Nick Bosa’s contract situation was the focal point when he spoke to reporters on Tuesday with the San Francisco 49ers entering the offseason after Sunday’s 31-7 loss to the Philadelphia Eagles in the NFC Championship Game. The All-Pro defensive end was asked specifically if becoming the NFL‘s highest-paid defensive player was a goal. “Not necessarily. We’ll just see where it goes,” Bosa said.
Bosa, who is scheduled to make a fully guaranteed $17.859 million in 2023 on a fifth-year option, led the NFL with a career-high 18.5 sacks this season. He has already been named NFL Defensive Player of the Year by the Pro Football Writers of America. The 2019 NFL Defensive Rookie of the Year is the leading candidate for the more widely recognized Associated Press version of the award.
Bosa, however, isn’t anxious for a new deal. “I’m definitely going to have patience and probably not worry about it for some time,” he said. “I have an amazing agent who will handle all that.”
49ers general manager John Lynch also preached patience when discussing a potential Bosa contract extension in his season-ending press conference on Wednesday. He expressed optimism about getting a deal done because of the 49ers’ track record with other core players and was complimentary toward Bosa’s agent.
Bosa is represented by WME Sports’ Brian Ayrault, who is a shrewd negotiator. He also represents Chargers edge rusher Joey Bosa, who is Nick’s older brother. Ayrault put the older Bosa at the top of the non-quarterback pay scale in 2020 with a five-year, $135 million contract extension averaging $27 million per year. The $102 million in overall guarantees and $78 million fully guaranteed at signing were both the most ever in an NFL contract for a non-quarterback.
Reseting the non-quarterback market
Left to his own devices, Ayrault is going to drive an extremely hard bargain. Ayrault will surely be looking to reset the non-quarterback market in any deal unless otherwise directed by Bosa where the 49ers get some sort of financial break. The following financial benchmarks of key contract metrics should be relevant in negotiations:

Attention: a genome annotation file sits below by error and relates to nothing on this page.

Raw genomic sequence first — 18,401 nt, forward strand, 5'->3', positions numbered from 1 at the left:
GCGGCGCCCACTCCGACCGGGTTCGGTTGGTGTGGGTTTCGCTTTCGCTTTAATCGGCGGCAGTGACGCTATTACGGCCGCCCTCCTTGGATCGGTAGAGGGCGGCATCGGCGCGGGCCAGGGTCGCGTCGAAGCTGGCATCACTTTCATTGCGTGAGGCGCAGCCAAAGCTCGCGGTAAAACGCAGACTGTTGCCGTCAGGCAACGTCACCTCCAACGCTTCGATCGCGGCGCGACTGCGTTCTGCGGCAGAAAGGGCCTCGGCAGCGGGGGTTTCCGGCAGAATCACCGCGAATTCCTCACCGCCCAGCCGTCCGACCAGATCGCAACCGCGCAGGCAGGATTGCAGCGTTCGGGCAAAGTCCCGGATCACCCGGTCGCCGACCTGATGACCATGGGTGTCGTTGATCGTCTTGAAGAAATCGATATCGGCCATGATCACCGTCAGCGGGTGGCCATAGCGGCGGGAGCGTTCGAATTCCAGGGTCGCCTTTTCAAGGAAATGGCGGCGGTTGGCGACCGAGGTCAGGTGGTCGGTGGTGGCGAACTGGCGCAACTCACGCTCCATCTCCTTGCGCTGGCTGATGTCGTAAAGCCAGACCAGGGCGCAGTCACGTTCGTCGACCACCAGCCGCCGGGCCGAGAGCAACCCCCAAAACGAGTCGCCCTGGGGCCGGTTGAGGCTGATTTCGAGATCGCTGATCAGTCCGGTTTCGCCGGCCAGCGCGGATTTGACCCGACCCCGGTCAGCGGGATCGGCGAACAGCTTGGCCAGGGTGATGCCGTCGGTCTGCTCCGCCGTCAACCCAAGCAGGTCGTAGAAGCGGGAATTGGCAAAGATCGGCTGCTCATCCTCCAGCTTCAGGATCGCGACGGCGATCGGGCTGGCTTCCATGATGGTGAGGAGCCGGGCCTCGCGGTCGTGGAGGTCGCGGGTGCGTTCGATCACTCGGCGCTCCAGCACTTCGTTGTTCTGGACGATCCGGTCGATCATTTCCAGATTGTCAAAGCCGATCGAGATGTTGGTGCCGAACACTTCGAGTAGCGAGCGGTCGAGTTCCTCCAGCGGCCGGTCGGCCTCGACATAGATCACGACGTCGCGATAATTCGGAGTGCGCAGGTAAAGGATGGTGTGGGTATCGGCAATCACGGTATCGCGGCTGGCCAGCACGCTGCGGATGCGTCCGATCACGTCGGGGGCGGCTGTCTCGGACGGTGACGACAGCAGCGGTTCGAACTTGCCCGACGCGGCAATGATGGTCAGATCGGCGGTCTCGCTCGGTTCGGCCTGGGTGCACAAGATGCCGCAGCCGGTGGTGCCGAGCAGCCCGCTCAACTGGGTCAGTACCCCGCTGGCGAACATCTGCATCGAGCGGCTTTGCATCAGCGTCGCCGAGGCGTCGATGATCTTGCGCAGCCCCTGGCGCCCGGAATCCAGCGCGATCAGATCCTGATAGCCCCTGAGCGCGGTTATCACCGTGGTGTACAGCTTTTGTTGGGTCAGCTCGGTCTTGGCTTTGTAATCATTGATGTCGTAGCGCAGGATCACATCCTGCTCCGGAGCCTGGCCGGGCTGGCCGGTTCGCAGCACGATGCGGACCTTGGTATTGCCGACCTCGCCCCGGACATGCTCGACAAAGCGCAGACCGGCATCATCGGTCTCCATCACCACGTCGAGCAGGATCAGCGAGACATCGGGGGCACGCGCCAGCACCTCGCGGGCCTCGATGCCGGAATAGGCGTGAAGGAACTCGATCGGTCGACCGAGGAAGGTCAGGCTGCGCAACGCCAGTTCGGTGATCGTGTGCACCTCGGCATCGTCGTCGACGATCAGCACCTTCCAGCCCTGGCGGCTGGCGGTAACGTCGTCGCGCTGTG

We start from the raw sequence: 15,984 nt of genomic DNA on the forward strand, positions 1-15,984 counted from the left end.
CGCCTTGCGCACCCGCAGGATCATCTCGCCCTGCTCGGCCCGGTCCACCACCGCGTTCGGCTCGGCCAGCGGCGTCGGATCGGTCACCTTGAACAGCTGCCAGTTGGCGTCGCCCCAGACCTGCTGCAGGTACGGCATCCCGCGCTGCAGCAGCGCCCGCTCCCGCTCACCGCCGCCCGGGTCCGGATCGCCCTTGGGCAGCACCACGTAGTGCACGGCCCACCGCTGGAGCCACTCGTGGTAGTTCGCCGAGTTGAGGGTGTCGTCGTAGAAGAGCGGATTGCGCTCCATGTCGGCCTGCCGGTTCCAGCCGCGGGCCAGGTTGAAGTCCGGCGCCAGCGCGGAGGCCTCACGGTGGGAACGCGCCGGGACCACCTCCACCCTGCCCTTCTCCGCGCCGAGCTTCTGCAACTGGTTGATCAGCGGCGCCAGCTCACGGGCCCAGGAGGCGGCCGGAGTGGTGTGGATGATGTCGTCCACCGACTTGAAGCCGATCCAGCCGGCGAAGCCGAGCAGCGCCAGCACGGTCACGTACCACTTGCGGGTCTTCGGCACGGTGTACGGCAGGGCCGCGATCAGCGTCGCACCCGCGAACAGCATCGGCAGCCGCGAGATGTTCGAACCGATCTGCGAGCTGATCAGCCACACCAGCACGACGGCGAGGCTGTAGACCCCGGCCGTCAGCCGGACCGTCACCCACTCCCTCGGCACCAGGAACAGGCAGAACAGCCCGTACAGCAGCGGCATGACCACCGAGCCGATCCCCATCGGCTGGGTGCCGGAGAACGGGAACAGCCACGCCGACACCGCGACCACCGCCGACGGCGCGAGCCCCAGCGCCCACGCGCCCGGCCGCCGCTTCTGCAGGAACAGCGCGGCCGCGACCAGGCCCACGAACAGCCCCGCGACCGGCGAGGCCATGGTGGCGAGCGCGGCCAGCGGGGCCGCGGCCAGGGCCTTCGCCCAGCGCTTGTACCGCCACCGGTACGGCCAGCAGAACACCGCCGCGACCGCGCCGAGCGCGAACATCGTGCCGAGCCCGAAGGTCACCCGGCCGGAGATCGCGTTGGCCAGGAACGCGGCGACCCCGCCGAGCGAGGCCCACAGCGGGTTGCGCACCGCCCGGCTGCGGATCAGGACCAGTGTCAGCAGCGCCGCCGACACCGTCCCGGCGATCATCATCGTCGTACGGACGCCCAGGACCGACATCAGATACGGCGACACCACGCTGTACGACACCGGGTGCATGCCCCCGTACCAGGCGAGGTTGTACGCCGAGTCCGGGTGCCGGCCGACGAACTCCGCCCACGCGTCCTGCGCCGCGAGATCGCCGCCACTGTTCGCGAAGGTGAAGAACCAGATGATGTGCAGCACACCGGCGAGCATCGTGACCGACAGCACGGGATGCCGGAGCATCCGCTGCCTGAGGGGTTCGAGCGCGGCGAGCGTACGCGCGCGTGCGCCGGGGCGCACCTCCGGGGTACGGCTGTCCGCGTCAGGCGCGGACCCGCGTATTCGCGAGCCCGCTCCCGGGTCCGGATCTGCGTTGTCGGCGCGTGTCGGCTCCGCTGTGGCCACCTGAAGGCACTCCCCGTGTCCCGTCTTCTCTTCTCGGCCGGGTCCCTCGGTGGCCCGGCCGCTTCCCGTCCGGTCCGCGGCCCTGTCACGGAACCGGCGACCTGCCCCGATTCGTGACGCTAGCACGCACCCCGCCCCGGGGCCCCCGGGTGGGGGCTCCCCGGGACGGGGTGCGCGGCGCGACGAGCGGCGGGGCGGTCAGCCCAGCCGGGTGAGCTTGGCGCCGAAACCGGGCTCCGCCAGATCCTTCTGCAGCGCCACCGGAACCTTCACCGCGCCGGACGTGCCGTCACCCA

Average yearly salary: $31,666,667 (Aaron Donald, Rams)
Overall contract guarantees: $102 million (Joey Bosa, Chargers)
Fully guaranteed at signing: $80 mllion (T.J. Watt, Steelers)
Signing bonus: $40 million (Donald)
Three-year cash flow: $95 million (Donald)
First three new years: $95 million (Donald)
Professionals within the industry (agents and team negotiators) typically value deals by new money, which is the amount of compensation in a contract excluding what a player was scheduled to make before receiving a new deal. For example, Bosa had one year remaining on his existing contract with a $14.36 million salary for 2020 prior to his signing. Although Bosa signed a six-year contract for $149.36 million, his deal is considered as a five-year, $135 million extension averaging $27 million per year among industry professionals. His existing contract year for $14.36 million is subtracted from the $149.36 million six-year total to arrive at this number.
Compensation in the first three new years is the amount of money in a contract exclusive of what a player was scheduled to make before receiving a new deal, just like with new money when determining average yearly salary. The cash flow analysis looks at the compensation in its totality. The focus is on the amount of money received in the first three years of a contract regardless of whether it’s considered as new money.